Charles Delaunay

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Charles Delaunay on 52nd Street, New York City, October 1946 (photograph by William P. Gottlieb)

Charles Delaunay (18 January 1911 – 16 February 1988) was a French author, jazz expert, co-founder and long-term leader of the Hot Club de France.


Born in Vineuil-Saint-Firmin, Oise, the son of painters Robert Delaunay and Sonia Delaunay, Charles Delaunay was one of the founders of the Hot Club de France. Together with Hugues Panassié he initiated the Quintette du Hot Club de France with Django Reinhardt and Stephane Grappelli. He also organised concerts, for example with Benny Carter.

In 1935, together with Panassié he founded Le Jazz Hot, one of the oldest jazz magazines. From 1937, Delaunay shared artists and repertory responsibilities with Panassié on a new record label, Disques Swing ("Swing Records"). As well as the Hot Club ensemble, it issued recording by visiting Americans such as Dicky Wells and Coleman Hawkins, as well as Carter.[1] It was among the first record labels dedicated exclusively to jazz. Jazz hot ceased publication in summer 1939, being revived in March 1945.[2] During World War II, Delaunay was a member of the Resistance, but continued leading the Hot Club. In 1948, Delaunay founded the record label Disques Vogue and was one of the first people to introduce bop into France, but Panassié did not even consider the new music to be jazz.[2] Delaunay was the author of Hot Discography which ran to five editions in England, France and the US[3] (the first jazz discography) and also worked as an artist.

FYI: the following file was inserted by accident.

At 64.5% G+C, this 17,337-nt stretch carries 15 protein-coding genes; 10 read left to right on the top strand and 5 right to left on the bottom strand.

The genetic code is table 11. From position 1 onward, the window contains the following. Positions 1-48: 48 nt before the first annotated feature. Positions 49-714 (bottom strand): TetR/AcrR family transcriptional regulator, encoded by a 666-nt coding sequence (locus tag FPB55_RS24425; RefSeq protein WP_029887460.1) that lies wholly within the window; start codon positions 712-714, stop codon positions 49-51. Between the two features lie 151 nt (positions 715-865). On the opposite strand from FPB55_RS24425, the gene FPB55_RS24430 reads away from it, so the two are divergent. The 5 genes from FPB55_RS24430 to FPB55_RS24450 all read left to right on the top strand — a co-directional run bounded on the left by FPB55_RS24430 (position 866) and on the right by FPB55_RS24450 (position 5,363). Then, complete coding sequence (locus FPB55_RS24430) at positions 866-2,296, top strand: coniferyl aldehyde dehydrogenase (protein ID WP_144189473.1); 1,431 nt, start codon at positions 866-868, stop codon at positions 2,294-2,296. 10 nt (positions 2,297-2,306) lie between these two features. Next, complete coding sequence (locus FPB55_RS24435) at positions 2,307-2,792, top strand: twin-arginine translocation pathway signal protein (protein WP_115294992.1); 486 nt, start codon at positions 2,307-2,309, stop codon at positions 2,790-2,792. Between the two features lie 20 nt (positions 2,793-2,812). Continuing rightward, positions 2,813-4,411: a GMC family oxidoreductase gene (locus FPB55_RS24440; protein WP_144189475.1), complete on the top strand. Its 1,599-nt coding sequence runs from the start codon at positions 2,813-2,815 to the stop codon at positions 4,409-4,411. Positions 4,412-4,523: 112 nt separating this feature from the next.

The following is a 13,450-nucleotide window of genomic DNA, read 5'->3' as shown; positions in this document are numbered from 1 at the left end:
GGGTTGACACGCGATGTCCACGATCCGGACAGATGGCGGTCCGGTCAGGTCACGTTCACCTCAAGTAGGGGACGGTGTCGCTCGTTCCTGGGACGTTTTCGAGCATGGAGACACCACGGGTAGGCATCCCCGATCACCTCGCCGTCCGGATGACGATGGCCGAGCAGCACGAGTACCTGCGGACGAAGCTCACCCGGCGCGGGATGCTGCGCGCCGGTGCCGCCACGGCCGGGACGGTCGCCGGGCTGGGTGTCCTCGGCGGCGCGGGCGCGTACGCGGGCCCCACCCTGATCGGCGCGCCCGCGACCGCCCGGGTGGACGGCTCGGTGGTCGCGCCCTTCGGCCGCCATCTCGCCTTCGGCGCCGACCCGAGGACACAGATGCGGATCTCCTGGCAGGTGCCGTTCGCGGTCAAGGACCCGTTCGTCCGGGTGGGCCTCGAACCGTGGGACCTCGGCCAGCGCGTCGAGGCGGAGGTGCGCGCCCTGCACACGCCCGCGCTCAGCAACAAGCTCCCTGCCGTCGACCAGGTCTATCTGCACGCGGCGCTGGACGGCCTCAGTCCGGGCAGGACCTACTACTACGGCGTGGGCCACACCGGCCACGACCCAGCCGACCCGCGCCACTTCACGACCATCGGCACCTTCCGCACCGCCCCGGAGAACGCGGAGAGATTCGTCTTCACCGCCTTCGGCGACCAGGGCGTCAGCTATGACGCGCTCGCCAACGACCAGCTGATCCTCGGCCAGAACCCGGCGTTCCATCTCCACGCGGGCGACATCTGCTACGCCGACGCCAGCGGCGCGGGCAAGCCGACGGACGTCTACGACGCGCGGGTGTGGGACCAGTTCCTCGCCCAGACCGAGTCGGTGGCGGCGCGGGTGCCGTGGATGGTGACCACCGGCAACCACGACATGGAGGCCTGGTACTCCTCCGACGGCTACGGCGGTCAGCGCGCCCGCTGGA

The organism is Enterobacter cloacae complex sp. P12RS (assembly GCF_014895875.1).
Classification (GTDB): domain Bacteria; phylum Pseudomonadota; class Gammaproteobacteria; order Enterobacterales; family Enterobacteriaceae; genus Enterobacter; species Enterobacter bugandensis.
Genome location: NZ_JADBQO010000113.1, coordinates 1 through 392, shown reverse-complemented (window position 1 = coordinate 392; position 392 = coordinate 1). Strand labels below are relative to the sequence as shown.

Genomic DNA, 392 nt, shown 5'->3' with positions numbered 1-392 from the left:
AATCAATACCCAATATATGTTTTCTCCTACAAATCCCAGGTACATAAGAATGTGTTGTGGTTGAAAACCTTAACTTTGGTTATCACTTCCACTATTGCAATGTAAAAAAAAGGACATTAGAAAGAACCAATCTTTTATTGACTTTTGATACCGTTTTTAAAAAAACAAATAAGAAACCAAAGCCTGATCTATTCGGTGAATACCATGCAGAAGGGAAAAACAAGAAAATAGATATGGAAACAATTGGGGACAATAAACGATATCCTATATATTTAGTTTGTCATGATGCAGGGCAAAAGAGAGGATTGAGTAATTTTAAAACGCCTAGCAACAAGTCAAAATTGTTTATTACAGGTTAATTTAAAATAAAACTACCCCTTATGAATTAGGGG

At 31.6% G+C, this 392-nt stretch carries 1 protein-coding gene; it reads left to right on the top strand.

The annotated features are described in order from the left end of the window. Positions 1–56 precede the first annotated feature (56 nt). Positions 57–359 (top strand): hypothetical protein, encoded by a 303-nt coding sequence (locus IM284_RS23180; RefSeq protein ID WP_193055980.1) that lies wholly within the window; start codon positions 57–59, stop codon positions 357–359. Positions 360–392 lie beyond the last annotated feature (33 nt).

Delaunay died in Paris of Parkinson's disease in 1988.


  • Django Reinhardt- Souvenirs, Paris 1954, Editions Jazz-Hot, English London 1961
  • Hot Discography, 1936, latest as New Hot Discography 1982
  • Hot Iconography (lithographies of jazz musicians)
  • with Robert Goffin Jazz 47
  • Django mon frère, Paris 1968
  • De la Vie et du Jazz
  • Delaunay's Dilemma (autobiography, also title of a John Lewis composition) 1983


  1. ^ Rye, Howard (2003). "Swing (iii)". Grove Music Online (8th ed.). Oxford University Press.
  2. ^ a b Clergeat, André (2003). "Delaunay, Charles (jazz)". Grove Music Online (8th ed.). Oxford University Press.
  3. ^ Fred Sharp, "Charles Delaunay 1911-1983".

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